Post date: Apr 27, 2014 11:39:19 PM
Last night at Vespers we chanted, “O good unbelief of Thomas, which has led the hearts of the faithful to knowledge!” It is clear from the way the Church treats St. Thomas and the way she understands his doubt that not all doubt is the same. There is doubt that leads to perdition and doubt that leads to salvation. The doubt that leads to perdition separates and isolates; it often relies heavily on the personal experience of the person doubting.
The doubt that leads to salvation is a doubt of searching, a doubt of thirst. St. Thomas, while saying that he did not believe in the Resurrection, remained with the other apostles. He did not run away saying that because he had not personally experience the risen Christ, the other apostles must be wrong. However, he stated his personal thirst for the God: for him, the mere account of others having seen the risen Lord is not enough. He desired to see Christ in person, to experience that which the other disciples have experienced. So he remained with the other ten, waited, and was rewarded for that faith and patience by the personal invitation of the Lord to come and convince himself of the reality of the Resurrection. To this, his reaction was one of awe-struck confession: “My Lord and my God!”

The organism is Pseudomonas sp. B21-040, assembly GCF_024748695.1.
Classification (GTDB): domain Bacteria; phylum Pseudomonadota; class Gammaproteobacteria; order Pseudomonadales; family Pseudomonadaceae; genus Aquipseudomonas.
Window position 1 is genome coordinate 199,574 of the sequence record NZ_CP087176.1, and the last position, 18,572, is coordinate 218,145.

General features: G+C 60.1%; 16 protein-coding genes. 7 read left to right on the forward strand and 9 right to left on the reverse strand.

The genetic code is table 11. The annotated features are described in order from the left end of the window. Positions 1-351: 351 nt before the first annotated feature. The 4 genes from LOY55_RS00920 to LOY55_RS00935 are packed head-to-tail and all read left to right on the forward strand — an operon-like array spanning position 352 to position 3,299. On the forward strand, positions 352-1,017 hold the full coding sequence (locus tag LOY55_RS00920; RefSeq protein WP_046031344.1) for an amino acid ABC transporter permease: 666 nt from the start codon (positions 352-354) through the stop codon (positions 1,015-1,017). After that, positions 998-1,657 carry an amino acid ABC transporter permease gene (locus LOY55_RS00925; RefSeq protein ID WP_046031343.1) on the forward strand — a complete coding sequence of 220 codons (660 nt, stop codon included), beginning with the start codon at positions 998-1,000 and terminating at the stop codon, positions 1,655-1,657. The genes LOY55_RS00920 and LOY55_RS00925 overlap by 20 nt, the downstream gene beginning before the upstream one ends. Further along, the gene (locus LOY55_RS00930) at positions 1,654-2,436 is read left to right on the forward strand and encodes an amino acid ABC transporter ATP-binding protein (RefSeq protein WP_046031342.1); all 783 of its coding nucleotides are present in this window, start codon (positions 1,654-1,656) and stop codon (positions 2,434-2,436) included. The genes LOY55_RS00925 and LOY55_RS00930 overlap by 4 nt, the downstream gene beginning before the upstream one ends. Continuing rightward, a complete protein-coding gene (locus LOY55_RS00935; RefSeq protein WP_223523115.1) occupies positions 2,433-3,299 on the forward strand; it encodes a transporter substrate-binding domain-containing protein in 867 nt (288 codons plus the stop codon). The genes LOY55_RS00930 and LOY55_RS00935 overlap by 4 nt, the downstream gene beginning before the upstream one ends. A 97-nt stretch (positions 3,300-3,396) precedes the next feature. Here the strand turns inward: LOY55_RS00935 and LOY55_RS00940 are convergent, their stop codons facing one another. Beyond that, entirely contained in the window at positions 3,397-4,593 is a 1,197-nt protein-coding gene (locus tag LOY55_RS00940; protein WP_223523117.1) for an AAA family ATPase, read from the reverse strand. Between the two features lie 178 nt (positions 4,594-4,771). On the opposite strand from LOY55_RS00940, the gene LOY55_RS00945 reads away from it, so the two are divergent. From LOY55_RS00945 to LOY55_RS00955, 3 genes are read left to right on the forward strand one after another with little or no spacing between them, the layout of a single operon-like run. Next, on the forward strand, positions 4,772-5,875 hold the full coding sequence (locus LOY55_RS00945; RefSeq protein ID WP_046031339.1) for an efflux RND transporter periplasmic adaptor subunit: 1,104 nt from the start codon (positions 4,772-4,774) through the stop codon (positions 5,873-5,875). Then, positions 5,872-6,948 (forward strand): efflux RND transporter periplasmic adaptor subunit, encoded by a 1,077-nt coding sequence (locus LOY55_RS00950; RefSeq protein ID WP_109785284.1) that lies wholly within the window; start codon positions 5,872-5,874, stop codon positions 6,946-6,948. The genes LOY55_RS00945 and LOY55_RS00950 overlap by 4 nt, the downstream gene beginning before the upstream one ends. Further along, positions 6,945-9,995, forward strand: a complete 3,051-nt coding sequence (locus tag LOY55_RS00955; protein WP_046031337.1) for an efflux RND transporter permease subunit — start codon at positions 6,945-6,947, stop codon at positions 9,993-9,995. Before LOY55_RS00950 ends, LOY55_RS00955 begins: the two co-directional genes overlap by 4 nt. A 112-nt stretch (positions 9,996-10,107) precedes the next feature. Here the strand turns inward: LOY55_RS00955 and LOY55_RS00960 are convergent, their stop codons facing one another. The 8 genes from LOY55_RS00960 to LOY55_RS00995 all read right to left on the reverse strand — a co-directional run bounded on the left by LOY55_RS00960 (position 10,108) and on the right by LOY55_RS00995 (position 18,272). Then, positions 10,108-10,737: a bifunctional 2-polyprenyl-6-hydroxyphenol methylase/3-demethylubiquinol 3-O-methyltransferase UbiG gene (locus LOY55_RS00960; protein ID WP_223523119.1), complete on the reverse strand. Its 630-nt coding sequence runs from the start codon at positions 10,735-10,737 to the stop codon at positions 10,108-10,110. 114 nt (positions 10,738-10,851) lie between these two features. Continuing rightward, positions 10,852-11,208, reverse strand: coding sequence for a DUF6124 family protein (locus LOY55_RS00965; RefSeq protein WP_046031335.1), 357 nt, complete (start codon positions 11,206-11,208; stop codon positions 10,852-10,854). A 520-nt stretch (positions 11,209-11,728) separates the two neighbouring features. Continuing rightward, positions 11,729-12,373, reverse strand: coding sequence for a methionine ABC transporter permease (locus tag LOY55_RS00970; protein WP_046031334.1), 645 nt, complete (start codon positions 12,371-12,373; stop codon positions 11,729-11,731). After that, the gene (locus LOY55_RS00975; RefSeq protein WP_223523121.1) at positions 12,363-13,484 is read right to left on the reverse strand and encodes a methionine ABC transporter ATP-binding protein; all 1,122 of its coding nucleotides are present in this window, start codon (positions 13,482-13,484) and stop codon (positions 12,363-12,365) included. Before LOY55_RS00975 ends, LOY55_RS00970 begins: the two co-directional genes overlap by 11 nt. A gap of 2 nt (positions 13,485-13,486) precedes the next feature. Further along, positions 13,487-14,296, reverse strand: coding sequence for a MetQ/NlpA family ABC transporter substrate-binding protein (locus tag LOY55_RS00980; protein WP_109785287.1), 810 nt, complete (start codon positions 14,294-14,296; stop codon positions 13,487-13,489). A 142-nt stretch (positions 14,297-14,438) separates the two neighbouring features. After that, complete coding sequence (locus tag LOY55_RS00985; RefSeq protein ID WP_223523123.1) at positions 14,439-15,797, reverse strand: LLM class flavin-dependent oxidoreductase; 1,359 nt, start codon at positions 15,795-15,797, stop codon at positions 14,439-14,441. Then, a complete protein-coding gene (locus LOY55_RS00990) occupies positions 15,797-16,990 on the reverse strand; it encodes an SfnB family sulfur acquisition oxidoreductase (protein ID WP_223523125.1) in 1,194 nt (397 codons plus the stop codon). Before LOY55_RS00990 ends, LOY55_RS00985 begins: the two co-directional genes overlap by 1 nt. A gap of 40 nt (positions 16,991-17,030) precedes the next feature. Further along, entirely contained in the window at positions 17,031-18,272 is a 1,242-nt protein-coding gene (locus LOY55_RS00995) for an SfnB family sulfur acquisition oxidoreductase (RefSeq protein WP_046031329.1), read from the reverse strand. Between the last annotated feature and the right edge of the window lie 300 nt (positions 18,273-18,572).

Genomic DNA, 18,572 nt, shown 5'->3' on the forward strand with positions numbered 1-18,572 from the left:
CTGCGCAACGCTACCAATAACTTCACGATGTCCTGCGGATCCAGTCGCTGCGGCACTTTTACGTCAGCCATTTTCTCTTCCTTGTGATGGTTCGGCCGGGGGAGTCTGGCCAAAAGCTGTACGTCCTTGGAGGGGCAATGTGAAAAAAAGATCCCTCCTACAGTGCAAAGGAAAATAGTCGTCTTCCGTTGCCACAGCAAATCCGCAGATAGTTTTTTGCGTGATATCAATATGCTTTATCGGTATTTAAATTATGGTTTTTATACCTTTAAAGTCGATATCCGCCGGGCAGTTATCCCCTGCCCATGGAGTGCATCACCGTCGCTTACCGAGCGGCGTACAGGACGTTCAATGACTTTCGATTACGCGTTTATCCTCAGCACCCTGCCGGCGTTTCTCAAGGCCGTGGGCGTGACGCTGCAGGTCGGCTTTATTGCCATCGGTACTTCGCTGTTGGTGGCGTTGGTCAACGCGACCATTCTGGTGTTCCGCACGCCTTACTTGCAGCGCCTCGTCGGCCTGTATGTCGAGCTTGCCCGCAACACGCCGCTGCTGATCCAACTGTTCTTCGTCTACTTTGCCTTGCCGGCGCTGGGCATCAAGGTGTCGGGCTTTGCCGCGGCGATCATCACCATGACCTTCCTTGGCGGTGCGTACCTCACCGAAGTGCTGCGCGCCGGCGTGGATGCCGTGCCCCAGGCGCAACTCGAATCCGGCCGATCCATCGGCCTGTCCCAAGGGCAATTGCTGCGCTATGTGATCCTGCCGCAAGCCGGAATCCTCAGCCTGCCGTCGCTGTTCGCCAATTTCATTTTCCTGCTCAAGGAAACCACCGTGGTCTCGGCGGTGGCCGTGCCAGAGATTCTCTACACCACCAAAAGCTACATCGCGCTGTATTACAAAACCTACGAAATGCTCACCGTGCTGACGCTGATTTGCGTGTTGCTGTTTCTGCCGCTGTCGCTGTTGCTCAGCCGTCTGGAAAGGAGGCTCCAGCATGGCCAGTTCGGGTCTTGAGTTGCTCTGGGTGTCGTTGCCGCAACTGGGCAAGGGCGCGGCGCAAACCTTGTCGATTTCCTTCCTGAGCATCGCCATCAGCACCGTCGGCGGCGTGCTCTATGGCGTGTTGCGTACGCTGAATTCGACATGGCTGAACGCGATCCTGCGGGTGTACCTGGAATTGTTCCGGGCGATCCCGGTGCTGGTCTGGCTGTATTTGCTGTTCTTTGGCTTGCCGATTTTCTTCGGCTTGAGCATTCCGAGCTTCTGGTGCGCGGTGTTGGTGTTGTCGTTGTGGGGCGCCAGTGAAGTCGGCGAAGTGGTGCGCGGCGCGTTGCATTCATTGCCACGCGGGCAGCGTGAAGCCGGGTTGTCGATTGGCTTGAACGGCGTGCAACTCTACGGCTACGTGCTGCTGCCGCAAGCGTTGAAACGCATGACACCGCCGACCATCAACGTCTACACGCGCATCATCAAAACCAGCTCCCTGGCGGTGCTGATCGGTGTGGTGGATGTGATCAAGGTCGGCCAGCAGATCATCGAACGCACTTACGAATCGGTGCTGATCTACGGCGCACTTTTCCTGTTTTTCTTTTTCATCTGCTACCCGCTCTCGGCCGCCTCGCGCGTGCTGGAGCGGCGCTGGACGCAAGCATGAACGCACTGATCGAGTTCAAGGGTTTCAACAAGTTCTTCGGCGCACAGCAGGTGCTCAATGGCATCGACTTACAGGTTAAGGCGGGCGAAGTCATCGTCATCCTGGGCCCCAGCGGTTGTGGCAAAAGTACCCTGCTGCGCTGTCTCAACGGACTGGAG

May we, too, wait patiently for the Lord, may we thirst for Him as St. Thomas did, and may God grant us to encounter Him as he did.
With love in Christ,